Our guest today is disability advocate Jake Linn, who launched the Disability in Hollywood initiative to bring awareness to the inequities in Hollywood surrounding people in the entertainment industry with disabilities. Jake talks with Mai Ling about...
Our guest today is disability advocate Jake Linn, who launched the Disability in Hollywood initiative to bring awareness to the inequities in Hollywood surrounding people in the entertainment industry with disabilities. Jake talks with Mai Ling about how he got started with the project, the issues he and his team are addressing, and some of his personal experiences. He is passionate about raising awareness and changing the culture of Hollywood to one that embraces people with disabilities.
Contact Mai Ling: MLC at mailingchan.com
Contact James: James at slptransitions.com
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Jillian Mercado who is on the Albert, I believe.
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She said disability is a club that anyone can join at any time.
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Then she went on and she said, you know, you could be old, you could be dead, even if you're dead on your deathbed, you could have a disability that counts.
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It's like, yeah, that's true.
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You're listening to the Exceptional Leaders podcast.
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Each week we give you a front row seat to our conversations with new and successful entrepreneurs and thought leaders, making an impact in the special education and disability communities.
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They share their intimate experiences so you can start grow and expand your impact.
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I'm mailing at mailing chan dot com and I'm James burgess of slp transitions dot com.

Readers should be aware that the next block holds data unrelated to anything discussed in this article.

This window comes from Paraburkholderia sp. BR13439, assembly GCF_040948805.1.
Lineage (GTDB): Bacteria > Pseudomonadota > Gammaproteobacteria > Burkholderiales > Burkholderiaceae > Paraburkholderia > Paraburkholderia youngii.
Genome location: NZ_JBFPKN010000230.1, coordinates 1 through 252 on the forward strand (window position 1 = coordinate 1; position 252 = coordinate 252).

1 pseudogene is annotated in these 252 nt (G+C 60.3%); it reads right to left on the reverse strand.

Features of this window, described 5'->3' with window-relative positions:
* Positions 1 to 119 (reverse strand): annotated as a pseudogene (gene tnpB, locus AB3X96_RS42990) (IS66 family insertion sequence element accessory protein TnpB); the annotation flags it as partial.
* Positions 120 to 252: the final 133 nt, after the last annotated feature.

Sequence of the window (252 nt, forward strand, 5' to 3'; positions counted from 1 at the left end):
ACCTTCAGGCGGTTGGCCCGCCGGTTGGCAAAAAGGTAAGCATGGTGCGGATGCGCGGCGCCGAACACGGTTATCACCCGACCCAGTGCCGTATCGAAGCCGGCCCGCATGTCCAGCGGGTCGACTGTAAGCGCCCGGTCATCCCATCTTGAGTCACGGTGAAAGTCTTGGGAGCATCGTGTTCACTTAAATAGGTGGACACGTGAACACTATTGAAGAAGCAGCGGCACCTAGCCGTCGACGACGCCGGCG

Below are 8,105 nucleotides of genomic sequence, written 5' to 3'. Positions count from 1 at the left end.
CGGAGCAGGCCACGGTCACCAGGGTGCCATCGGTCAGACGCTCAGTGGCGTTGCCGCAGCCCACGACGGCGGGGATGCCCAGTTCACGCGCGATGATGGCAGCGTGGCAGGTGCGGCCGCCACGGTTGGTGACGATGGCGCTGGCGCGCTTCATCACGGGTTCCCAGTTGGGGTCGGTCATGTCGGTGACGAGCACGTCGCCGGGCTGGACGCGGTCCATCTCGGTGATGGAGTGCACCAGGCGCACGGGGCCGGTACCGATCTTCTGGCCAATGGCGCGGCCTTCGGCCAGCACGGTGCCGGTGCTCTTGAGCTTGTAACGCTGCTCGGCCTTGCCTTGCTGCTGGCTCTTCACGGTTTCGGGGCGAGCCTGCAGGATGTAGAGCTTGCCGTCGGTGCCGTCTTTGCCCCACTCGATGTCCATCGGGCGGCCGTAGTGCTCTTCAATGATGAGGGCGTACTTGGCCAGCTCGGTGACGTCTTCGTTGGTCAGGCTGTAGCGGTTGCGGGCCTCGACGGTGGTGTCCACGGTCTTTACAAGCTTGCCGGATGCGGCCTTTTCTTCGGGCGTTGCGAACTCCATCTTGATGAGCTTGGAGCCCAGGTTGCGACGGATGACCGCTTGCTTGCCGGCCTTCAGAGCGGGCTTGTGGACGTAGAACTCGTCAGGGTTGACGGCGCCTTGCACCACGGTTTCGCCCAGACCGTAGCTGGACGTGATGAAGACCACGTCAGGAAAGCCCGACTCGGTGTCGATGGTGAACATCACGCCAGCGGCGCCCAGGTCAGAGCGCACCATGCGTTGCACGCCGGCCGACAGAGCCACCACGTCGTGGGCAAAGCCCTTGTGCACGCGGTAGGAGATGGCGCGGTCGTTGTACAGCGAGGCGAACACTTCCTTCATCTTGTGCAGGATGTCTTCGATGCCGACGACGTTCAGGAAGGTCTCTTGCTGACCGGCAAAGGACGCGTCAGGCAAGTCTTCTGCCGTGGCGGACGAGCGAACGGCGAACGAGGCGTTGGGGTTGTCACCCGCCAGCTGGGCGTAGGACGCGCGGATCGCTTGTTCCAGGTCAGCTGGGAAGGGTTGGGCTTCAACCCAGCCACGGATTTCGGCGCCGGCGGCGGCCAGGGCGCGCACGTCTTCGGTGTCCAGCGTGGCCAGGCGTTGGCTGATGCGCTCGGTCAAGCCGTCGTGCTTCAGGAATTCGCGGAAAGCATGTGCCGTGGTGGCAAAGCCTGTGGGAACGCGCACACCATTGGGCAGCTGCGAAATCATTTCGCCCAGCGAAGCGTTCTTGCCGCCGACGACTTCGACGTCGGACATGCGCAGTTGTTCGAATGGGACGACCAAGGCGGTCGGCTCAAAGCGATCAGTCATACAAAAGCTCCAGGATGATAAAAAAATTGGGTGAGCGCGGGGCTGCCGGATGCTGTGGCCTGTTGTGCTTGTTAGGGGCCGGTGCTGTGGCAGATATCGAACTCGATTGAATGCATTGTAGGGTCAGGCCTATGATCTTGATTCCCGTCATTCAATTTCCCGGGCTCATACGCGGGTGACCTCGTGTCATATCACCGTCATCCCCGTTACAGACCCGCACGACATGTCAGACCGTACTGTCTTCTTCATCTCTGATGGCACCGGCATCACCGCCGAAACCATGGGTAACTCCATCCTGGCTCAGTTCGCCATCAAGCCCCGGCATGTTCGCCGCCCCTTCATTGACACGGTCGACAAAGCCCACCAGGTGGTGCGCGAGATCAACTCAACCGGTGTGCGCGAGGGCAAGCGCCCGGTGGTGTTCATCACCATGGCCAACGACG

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And today meling, we are going to be chatting about jake lin and his work spotlighting the disability community in Hollywood and Inequities in the entertainment industry and in this episode you're going to expand your awareness of how people with disabilities are marginalized and he gives us resources like his sight disability in Hollywood, which helps support and change the dialogue around diversity and inclusion in Hollywood, which is so important.
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Oh, I loved wrapping back and getting time with jake.
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He's been been doing what he's doing for a number of years now actually, I think he said on the, on the interview, like two years to get to the point where they are to be able to launch these um these sections that he's gonna be doing each month and I was so impressed with him when we first met two years ago, he was a student and now he's in his master's program, still a student, but definitely more more wise and aged as we all are.
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But it was just one of those fantastic um connections and I'm so glad to have him back on and be able to share his progress and success at this point.